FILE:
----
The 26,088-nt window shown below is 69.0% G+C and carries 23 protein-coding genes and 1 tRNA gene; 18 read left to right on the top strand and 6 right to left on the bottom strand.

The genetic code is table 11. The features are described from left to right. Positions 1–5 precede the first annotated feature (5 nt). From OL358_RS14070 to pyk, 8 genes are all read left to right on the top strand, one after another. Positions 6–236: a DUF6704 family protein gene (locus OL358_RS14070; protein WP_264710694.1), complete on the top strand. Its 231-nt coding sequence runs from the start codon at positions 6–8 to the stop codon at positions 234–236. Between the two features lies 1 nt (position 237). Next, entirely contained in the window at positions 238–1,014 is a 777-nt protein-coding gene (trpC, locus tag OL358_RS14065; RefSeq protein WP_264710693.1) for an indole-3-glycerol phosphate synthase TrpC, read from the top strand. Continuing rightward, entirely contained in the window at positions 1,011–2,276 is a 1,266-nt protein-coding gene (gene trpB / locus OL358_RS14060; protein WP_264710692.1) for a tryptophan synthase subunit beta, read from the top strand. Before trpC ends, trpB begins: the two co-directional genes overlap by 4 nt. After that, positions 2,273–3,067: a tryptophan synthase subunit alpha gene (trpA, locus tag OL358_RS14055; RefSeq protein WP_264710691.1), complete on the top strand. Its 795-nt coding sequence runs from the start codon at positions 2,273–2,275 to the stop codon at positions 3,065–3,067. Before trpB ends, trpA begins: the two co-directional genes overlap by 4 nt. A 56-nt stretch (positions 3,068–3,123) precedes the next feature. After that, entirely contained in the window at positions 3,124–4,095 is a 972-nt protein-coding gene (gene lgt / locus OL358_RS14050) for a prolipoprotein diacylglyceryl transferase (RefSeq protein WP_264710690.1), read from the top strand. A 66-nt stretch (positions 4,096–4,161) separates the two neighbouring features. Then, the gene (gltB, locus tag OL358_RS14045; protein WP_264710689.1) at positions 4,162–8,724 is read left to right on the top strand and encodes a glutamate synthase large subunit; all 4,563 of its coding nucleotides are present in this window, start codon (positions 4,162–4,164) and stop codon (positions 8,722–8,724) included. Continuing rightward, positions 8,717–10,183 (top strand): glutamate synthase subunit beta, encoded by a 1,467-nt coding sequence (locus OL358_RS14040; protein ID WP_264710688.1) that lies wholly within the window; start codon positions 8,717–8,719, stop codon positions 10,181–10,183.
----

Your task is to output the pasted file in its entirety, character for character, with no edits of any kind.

The 26,088-nt window shown below is 69.0% G+C and carries 23 protein-coding genes and 1 tRNA gene; 18 read left to right on the top strand and 6 right to left on the bottom strand.

The genetic code is table 11. The features are described from left to right. Positions 1–5 precede the first annotated feature (5 nt). From OL358_RS14070 to pyk, 8 genes are all read left to right on the top strand, one after another. Positions 6–236: a DUF6704 family protein gene (locus OL358_RS14070; protein WP_264710694.1), complete on the top strand. Its 231-nt coding sequence runs from the start codon at positions 6–8 to the stop codon at positions 234–236. Between the two features lies 1 nt (position 237). Next, entirely contained in the window at positions 238–1,014 is a 777-nt protein-coding gene (trpC, locus tag OL358_RS14065; RefSeq protein WP_264710693.1) for an indole-3-glycerol phosphate synthase TrpC, read from the top strand. Continuing rightward, entirely contained in the window at positions 1,011–2,276 is a 1,266-nt protein-coding gene (gene trpB / locus OL358_RS14060; protein WP_264710692.1) for a tryptophan synthase subunit beta, read from the top strand. Before trpC ends, trpB begins: the two co-directional genes overlap by 4 nt. After that, positions 2,273–3,067: a tryptophan synthase subunit alpha gene (trpA, locus tag OL358_RS14055; RefSeq protein WP_264710691.1), complete on the top strand. Its 795-nt coding sequence runs from the start codon at positions 2,273–2,275 to the stop codon at positions 3,065–3,067. Before trpB ends, trpA begins: the two co-directional genes overlap by 4 nt. A 56-nt stretch (positions 3,068–3,123) precedes the next feature. After that, entirely contained in the window at positions 3,124–4,095 is a 972-nt protein-coding gene (gene lgt / locus OL358_RS14050) for a prolipoprotein diacylglyceryl transferase (RefSeq protein WP_264710690.1), read from the top strand. A 66-nt stretch (positions 4,096–4,161) separates the two neighbouring features. Then, the gene (gltB, locus tag OL358_RS14045; protein WP_264710689.1) at positions 4,162–8,724 is read left to right on the top strand and encodes a glutamate synthase large subunit; all 4,563 of its coding nucleotides are present in this window, start codon (positions 4,162–4,164) and stop codon (positions 8,722–8,724) included. Continuing rightward, positions 8,717–10,183 (top strand): glutamate synthase subunit beta, encoded by a 1,467-nt coding sequence (locus OL358_RS14040; protein ID WP_264710688.1) that lies wholly within the window; start codon positions 8,717–8,719, stop codon positions 10,181–10,183.